Projects that are with economically distressed areas, or adjacent to such areas, are also exempt from the law.

Julie Pacatte, coordinator for the Batavia Development Corp., said one advantage Batavia Downs can realize by building the hotel on property within city limits (Batavia Downs straddles the City/Town line) is the census track is adjacent to a census track that includes Downtown Batavia, which qualifies as an economically distressed area.

"We're thrilled at the idea of having a distinctive hotel within the city," Pacatte said. "What they're planning, where you arrive in a very Vegas-style, shared lobby area, where you can check into the hotel and stay within the facility throughout your weekend, and being on the track, overlooking the last turn from a balcony, is pretty exciting."

Because the hotel won't offer other amenities, but is geared entirely toward the visitor looking for casino and harness racing entertainment, the folks at Western OTB don't believe it will compete with existing hotels, Nolan said.

"With this becoming a more competitive casino market in Upstate New York, we felt we needed to step up," Nolan said. "There's a casino coming to Seneca County, and the Seneca's already have casinos at their Niagara and Salamanca properties. In this new and up and coming casino market the way it is, we needed to offer some hospitality for our casino customers."

The other advantage the city offers a water-hungry facility like a hotel is lower water rates. Rates in the city are $3.14 per thousand gallons of water compared to $5.46 in the town.

The developers are negotiating with a couple of different hotel chains, so it's possible the new hotel will be operated under the banner of a Hilton Garden Inn or a Courtyard Marriott, or some other banner.

Batavia Downs is just wrapping up a $28 million remodeling and expansion effort and th hotel will complement that growth, Nolan said.

"We have a tremendous opportunity for convention-type of events and banquet-type of events that require lodging," Nolan said.

The hotel, Molino said, will certainly be a boost to the local economy, bringing in more visitors, creating jobs and spurring other types of economic growth. 

"This is a great opportunity and a great project," Molino said. "Everybody in my office, with the BDC and in planning are excited to work with the developers. We're going to do everything in our power to make sure it moves as quickly as it can and move as promptly as possible. That would be a win-win for everybody involved."

Friday, February 27, 2015 at 11:56 am

Le Roy students set to perform Shrek: The Musical

post by Howard B. Owens in arts, entertainment, Le Roy, theater

"Shrek: The Musical," based on the Dreamworks animated motion picture, is coming to Le Roy. Performances are at 7 p.m. March 5 and 6 and 4 p.m. March 7 at the Le Roy Junior Senior High School Auditorium. Tickets are $8 presale and $10 at the door.

The show is directed by Jacqueline McLean.

Photos from Thursday's rehearsal.

Friday, February 27, 2015 at 10:10 am

Water main break on east side of City Centre

post by Howard B. Owens in batavia, city centre, infrastructure

There is a water main break outside City Center on the east side of the mall.

Businesses on the east side are impacted.

Water department crews are on scene.

UPDATE 12:55 p.m.: Repairs are completed and service is restored.

Thursday, February 26, 2015 at 5:30 pm

Rep. Collins critical of FCC net rules plan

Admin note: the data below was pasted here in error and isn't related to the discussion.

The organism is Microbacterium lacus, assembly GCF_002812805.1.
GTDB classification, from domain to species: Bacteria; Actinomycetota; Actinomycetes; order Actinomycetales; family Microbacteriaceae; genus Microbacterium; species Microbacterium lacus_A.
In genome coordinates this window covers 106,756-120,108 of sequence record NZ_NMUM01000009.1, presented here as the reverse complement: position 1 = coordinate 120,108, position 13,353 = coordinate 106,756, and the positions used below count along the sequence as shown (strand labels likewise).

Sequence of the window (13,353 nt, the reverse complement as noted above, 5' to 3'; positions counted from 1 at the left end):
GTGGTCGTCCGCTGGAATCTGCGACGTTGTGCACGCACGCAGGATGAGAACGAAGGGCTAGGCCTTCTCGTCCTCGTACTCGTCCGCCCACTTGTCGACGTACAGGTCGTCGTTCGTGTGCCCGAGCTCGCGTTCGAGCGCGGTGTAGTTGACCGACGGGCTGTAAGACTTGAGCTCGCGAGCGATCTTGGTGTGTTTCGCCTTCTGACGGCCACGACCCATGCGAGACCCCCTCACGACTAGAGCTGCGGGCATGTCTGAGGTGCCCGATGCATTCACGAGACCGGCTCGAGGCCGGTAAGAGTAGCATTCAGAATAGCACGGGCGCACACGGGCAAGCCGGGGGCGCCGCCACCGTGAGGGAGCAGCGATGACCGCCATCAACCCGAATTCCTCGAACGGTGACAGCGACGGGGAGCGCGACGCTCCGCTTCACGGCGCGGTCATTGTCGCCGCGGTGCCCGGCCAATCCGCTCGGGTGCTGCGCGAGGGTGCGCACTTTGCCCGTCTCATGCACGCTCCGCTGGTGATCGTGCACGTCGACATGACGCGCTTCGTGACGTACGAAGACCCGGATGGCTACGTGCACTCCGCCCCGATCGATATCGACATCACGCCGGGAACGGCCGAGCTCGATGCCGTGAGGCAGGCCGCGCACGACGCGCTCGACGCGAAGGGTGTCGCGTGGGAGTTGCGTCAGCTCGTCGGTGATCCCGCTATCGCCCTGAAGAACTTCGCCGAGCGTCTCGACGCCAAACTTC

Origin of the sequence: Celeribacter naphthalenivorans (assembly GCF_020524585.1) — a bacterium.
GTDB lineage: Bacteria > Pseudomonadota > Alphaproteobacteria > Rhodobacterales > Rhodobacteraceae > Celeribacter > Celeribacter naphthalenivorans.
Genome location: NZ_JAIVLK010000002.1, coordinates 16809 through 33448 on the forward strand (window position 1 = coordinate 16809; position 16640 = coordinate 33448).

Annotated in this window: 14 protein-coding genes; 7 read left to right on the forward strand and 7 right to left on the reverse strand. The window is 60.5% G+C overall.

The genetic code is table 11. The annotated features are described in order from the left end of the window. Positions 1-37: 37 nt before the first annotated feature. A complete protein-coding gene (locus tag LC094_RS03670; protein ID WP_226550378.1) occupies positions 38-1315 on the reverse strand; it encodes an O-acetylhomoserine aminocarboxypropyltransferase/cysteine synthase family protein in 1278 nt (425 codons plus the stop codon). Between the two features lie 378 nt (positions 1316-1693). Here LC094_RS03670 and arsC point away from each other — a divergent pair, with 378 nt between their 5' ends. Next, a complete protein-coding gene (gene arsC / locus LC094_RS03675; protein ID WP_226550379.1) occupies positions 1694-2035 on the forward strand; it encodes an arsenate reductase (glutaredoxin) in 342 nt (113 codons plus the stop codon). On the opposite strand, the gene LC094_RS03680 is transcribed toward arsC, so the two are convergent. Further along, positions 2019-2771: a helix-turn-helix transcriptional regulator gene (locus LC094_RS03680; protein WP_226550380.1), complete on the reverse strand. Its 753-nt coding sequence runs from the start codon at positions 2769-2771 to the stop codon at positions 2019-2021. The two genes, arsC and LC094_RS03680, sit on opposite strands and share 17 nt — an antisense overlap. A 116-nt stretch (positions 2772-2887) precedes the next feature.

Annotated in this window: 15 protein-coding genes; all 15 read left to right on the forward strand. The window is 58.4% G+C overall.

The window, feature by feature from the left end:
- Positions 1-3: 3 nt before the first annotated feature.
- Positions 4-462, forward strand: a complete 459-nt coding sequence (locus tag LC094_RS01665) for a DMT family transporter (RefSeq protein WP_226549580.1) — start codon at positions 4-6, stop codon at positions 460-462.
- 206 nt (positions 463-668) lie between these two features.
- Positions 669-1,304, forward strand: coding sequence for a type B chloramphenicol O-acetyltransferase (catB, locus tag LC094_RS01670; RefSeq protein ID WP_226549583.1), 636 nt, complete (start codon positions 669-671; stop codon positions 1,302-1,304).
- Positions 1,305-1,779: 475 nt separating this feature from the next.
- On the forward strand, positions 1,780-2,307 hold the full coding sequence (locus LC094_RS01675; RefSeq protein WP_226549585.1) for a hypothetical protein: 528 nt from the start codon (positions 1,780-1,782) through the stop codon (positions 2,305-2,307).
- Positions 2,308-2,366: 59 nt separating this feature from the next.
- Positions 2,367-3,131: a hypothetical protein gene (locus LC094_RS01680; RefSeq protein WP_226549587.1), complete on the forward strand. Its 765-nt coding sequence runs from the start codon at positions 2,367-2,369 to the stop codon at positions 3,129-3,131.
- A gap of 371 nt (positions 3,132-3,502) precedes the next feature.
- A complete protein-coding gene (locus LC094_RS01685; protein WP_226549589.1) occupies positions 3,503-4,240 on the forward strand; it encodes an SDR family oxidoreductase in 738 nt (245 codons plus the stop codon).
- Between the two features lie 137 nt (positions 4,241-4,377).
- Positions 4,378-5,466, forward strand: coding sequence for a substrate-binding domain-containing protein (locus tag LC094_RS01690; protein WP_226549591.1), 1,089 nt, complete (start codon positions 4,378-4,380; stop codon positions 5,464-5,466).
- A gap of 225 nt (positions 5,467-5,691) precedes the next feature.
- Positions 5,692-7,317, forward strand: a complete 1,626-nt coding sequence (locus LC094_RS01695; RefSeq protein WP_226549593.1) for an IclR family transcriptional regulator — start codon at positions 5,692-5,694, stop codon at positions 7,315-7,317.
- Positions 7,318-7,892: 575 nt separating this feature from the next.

post by Howard B. Owens in chris collins, NY-27

Press release:

Congressman Chris Collins (NY-27) today issued the following statement after the Federal Communications Commission (FCC) voted to reclassify the Internet as a Title II utility.

“FCC actions to reclassify the Internet under Title II pose a direct threat to Internet freedom,” Congressman Collins said. “Today’s vote threatens the innovative culture that makes the Internet one of the world’s greatest technologies. I am disturbed by the lack of transparency involved in this decision process, and am afraid it is a foreshadowing of the big government overregulation that will stem from Title II classification. These actions will add further uncertainty to the net neutrality debate chilling vital private sector investment.

“Here in Congress, under Chairmen Thune and Walden, we have proposed draft legislation that would achieve the goal of protecting Internet consumers through the bright-line rules that net neutrality proponents are calling for in a way that limits burdensome regulations from crushing innovation. This fight is far from over and I will be steadfast in my commitment to keeping the Internet free from debilitating government intervention.”

Thursday, February 26, 2015 at 5:28 pm

Hawley encourages participation in business plan competition

post by Howard B. Owens in business, education, steve hawley

Press release:

Assemblyman Steve Hawley (R,C,I-Batavia) today encouraged college students to participate in New York’s annual business plan competition. Hawley praised the competition for allowing bright students across the state to present new ideas consistent with New York’s focus on nanotechnology, entrepreneurship and advanced technology. More than 600 students are expected to participate and compete for a top cash prize of $100,000.  

“As the owner and operator of a small business, I know the hard work and ingenuity it takes to succeed as a business owner in New York,” Hawley said. “This competition highlights principles that make our state great – determined and visionary entrepreneurs and businesspeople. I am thrilled that we are allowing the next generation of business- and technology-minded students to fulfill their passions right here in New York State and generate ideas that will allow our economy to grow and thrive. I encourage all college students interested in this competition to participate.”